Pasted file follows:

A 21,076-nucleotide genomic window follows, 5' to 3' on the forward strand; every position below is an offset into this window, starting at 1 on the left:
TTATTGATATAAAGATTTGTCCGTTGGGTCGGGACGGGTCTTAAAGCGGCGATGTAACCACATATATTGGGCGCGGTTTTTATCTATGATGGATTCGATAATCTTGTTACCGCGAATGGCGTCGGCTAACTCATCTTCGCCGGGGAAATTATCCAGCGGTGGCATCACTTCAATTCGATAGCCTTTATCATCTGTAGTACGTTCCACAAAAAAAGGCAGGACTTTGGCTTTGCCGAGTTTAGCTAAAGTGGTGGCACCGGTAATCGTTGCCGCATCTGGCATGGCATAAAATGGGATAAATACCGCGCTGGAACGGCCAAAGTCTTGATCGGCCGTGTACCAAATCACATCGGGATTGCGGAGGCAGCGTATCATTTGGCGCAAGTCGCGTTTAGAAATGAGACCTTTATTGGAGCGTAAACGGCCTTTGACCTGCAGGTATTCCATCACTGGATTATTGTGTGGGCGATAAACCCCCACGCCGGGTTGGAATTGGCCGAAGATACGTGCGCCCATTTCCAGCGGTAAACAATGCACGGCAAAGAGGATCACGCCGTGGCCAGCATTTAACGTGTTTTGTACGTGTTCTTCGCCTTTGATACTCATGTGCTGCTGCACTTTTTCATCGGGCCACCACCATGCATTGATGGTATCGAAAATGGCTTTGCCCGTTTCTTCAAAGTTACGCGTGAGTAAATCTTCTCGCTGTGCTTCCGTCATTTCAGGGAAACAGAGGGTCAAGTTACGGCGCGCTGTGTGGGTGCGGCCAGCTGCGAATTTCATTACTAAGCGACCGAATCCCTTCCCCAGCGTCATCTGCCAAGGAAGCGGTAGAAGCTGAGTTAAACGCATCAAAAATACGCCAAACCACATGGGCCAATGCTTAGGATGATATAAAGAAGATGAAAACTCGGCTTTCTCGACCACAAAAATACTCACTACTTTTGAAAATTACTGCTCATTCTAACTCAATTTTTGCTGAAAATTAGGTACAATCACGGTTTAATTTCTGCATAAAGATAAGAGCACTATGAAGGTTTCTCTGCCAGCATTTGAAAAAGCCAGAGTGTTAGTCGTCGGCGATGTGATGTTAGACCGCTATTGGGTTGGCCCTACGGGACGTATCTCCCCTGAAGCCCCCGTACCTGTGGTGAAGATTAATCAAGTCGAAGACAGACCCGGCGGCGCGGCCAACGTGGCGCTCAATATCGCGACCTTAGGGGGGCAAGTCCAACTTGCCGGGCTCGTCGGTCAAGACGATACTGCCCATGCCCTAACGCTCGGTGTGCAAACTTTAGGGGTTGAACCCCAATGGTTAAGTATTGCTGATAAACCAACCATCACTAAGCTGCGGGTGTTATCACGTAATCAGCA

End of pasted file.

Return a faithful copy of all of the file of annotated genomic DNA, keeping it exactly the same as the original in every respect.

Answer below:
A 21,076-nucleotide genomic window follows, 5' to 3' on the forward strand; every position below is an offset into this window, starting at 1 on the left:
TTATTGATATAAAGATTTGTCCGTTGGGTCGGGACGGGTCTTAAAGCGGCGATGTAACCACATATATTGGGCGCGGTTTTTATCTATGATGGATTCGATAATCTTGTTACCGCGAATGGCGTCGGCTAACTCATCTTCGCCGGGGAAATTATCCAGCGGTGGCATCACTTCAATTCGATAGCCTTTATCATCTGTAGTACGTTCCACAAAAAAAGGCAGGACTTTGGCTTTGCCGAGTTTAGCTAAAGTGGTGGCACCGGTAATCGTTGCCGCATCTGGCATGGCATAAAATGGGATAAATACCGCGCTGGAACGGCCAAAGTCTTGATCGGCCGTGTACCAAATCACATCGGGATTGCGGAGGCAGCGTATCATTTGGCGCAAGTCGCGTTTAGAAATGAGACCTTTATTGGAGCGTAAACGGCCTTTGACCTGCAGGTATTCCATCACTGGATTATTGTGTGGGCGATAAACCCCCACGCCGGGTTGGAATTGGCCGAAGATACGTGCGCCCATTTCCAGCGGTAAACAATGCACGGCAAAGAGGATCACGCCGTGGCCAGCATTTAACGTGTTTTGTACGTGTTCTTCGCCTTTGATACTCATGTGCTGCTGCACTTTTTCATCGGGCCACCACCATGCATTGATGGTATCGAAAATGGCTTTGCCCGTTTCTTCAAAGTTACGCGTGAGTAAATCTTCTCGCTGTGCTTCCGTCATTTCAGGGAAACAGAGGGTCAAGTTACGGCGCGCTGTGTGGGTGCGGCCAGCTGCGAATTTCATTACTAAGCGACCGAATCCCTTCCCCAGCGTCATCTGCCAAGGAAGCGGTAGAAGCTGAGTTAAACGCATCAAAAATACGCCAAACCACATGGGCCAATGCTTAGGATGATATAAAGAAGATGAAAACTCGGCTTTCTCGACCACAAAAATACTCACTACTTTTGAAAATTACTGCTCATTCTAACTCAATTTTTGCTGAAAATTAGGTACAATCACGGTTTAATTTCTGCATAAAGATAAGAGCACTATGAAGGTTTCTCTGCCAGCATTTGAAAAAGCCAGAGTGTTAGTCGTCGGCGATGTGATGTTAGACCGCTATTGGGTTGGCCCTACGGGACGTATCTCCCCTGAAGCCCCCGTACCTGTGGTGAAGATTAATCAAGTCGAAGACAGACCCGGCGGCGCGGCCAACGTGGCGCTCAATATCGCGACCTTAGGGGGGCAAGTCCAACTTGCCGGGCTCGTCGGTCAAGACGATACTGCCCATGCCCTAACGCTCGGTGTGCAAACTTTAGGGGTTGAACCCCAATGGTTAAGTATTGCTGATAAACCAACCATCACTAAGCTGCGGGTGTTATCACGTAATCAGCA